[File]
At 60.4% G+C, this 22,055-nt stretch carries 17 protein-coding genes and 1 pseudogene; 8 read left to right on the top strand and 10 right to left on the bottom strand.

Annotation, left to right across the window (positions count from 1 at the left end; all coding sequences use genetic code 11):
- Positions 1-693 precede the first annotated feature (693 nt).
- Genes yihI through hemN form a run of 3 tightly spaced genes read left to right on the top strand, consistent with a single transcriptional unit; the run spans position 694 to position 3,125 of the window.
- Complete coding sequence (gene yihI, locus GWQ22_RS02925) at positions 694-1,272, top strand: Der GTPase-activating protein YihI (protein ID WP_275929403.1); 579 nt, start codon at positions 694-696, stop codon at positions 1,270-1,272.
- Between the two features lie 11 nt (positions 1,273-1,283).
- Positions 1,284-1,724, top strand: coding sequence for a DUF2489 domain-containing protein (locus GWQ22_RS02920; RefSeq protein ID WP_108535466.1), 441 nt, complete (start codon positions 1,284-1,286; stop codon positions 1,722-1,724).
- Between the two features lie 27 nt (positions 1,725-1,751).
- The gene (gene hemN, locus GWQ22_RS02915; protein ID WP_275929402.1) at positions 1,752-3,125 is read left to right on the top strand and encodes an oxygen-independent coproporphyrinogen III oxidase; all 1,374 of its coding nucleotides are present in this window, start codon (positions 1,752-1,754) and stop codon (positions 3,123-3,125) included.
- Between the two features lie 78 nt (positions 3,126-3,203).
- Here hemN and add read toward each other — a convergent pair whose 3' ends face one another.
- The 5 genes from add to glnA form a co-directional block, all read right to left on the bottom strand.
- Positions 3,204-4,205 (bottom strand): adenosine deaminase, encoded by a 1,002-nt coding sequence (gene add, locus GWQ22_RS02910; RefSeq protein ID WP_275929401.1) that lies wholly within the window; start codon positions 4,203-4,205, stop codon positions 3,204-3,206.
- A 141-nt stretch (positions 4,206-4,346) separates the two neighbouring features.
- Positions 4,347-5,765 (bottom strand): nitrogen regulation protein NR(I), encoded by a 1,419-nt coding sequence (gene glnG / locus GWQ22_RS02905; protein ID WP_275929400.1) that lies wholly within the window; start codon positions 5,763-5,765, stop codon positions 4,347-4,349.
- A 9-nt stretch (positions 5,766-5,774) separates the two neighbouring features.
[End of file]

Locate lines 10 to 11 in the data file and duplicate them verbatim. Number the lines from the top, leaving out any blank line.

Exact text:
- Between the two features lie 78 nt (positions 3,126-3,203).
- Here hemN and add read toward each other — a convergent pair whose 3' ends face one another.